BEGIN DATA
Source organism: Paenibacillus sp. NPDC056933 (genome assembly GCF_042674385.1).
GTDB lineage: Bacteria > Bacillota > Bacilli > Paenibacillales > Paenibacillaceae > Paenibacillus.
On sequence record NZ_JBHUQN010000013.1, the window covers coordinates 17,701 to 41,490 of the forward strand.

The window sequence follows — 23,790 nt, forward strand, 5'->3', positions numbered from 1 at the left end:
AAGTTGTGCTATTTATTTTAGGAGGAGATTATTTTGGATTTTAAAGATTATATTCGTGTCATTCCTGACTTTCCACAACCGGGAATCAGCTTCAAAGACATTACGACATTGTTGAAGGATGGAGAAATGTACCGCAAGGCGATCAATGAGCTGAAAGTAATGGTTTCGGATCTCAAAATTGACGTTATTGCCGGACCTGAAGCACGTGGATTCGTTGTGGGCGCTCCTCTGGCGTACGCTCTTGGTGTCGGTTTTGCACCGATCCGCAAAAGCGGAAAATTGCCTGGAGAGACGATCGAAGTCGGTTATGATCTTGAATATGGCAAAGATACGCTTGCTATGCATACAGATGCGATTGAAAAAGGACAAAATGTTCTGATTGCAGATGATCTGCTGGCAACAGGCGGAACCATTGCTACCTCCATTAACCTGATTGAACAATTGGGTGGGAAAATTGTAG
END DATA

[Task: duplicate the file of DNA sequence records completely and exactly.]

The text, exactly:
Source organism: Paenibacillus sp. NPDC056933 (genome assembly GCF_042674385.1).
GTDB lineage: Bacteria > Bacillota > Bacilli > Paenibacillales > Paenibacillaceae > Paenibacillus.
On sequence record NZ_JBHUQN010000013.1, the window covers coordinates 17,701 to 41,490 of the forward strand.

The window sequence follows — 23,790 nt, forward strand, 5'->3', positions numbered from 1 at the left end:
AAGTTGTGCTATTTATTTTAGGAGGAGATTATTTTGGATTTTAAAGATTATATTCGTGTCATTCCTGACTTTCCACAACCGGGAATCAGCTTCAAAGACATTACGACATTGTTGAAGGATGGAGAAATGTACCGCAAGGCGATCAATGAGCTGAAAGTAATGGTTTCGGATCTCAAAATTGACGTTATTGCCGGACCTGAAGCACGTGGATTCGTTGTGGGCGCTCCTCTGGCGTACGCTCTTGGTGTCGGTTTTGCACCGATCCGCAAAAGCGGAAAATTGCCTGGAGAGACGATCGAAGTCGGTTATGATCTTGAATATGGCAAAGATACGCTTGCTATGCATACAGATGCGATTGAAAAAGGACAAAATGTTCTGATTGCAGATGATCTGCTGGCAACAGGCGGAACCATTGCTACCTCCATTAACCTGATTGAACAATTGGGTGGGAAAATTGTAG